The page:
Data Diaries: Goals and Challenges from Back on My Feet


Elizabeth Manning serves as Vice President of Program and Evaluation at Back on My Feet. This national nonprofit combats homelessness through the power of physical activity, community support, and employment and housing resources.


She oversees program staff in fourteen cities, and her duties include assessing the organization’s impact, such as inputs, trends, outputs, replications, and best practices. She is also leading Back on My Feet’s strategic shift to deepen and broaden volunteer opportunities to support members in new ways, including career coaching and professional services support.


Back on My Feet believes this shift—informed by external data on homelessness in the key to the organization’s ability to scale. The organization is currently serving hundreds of people, but it wants to put a more significant dent in the country’s homeless population of nearly 600,000. For example, in Chicago, where Back on My Feet has a location, there are more than 5,000 individuals experiencing homelessness. Serving more of this population creates an untapped market that could prove to be a win-win-win for those in need of housing, Back on My Feet, and the City of Chicago.


To scale to this magnitude, Back on My Feet will need to bring on hundreds of volunteers, utilizing their lived experiences and social capital to connect with a broader range of individuals.


Elizabeth recently sat down with Travis Centers, Vice President of Community Development at RiseKit, to discuss its goals and objectives and its challenges.

TC: In your position, what are your goals and objectives?

EM: We are usually driving towards quantitative metrics while also taking into account qualitative and contextual information. I am a data-driven person. Data can give us a lot of good numeric insights. That’s where some information is, but usually, that information actually just requires more questions. So that cycle of learning is really important.


In terms of the way we think about quantitative impact in the data that we track, there are a couple of key numbers that we look for. One of the things that we’re always driving towards is the number of members we employ throughout our program. Last year, during the COVID pandemic, among the many challenges that posed to all of us, that number was just about 600. This year we’re looking to employ 1,000 members or more. The other thing we look for is quality and efficiency. We look at the number of members employed per program staff. This gives us a sense of how much we can accomplish per staff person, and we’re trying to drive that metric up over time.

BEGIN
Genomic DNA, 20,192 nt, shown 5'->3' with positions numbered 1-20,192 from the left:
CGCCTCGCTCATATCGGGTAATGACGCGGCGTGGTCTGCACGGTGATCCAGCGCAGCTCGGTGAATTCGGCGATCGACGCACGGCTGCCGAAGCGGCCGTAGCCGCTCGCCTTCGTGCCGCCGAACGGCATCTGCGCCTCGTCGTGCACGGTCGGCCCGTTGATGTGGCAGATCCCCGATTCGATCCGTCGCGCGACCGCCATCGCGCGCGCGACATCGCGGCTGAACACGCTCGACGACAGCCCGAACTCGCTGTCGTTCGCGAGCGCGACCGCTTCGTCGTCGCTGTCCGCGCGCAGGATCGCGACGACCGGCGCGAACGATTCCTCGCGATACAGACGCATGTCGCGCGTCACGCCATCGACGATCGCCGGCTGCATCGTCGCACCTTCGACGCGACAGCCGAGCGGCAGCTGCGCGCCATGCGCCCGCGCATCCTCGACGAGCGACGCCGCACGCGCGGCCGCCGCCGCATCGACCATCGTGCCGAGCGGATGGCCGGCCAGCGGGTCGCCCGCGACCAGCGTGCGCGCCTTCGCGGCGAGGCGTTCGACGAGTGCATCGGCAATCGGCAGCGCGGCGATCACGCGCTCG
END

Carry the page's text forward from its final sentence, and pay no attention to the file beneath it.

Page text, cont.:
Key to our evolving program strategy is volunteer engagement and retention, so we are working on a better assessment of volunteer numbers. We want to increase volunteers and activities stepwise and volunteer retention.

TC: What are some of the biggest data-related challenges to doing your job effectively?

EM: There are a couple of challenges. The first is time, which will only be exacerbated as we continue to evolve. Right now, staff are the primary data collectors. Over time, we’ll be gathering more data from volunteers and, ideally, members as well. The next thing is consistency and standardization around data collection and input. What we’re holding our staff accountable to are metrics around employment and efficiency. But too narrow a focus on those numbers could mean we overlook a gap around the type of employment or other key indicators. We’re looking to build consistency across those multiple reporters to manage and address that, simplify our systems and make them more user-friendly.

I don’t have as much time as I used to dig into the data. That is really informative for continuous program improvement and course corrections. What is the data telling us right now, and how do we share the information and make it more real-time? Next, we need to focus on the outputs. Are we on track to reaching these goals?

For example, a certain number of touchpoints were related to a big jump in member employment. How do we then create an experience around this outcome? How do we also minimize balancing those efforts between community building and outpacing our workforce activities? So again, we want to be more focused on what real-time data can tell us.


Editor’s note: This interview was edited for brevity and clarity and is the first part of a two-part series.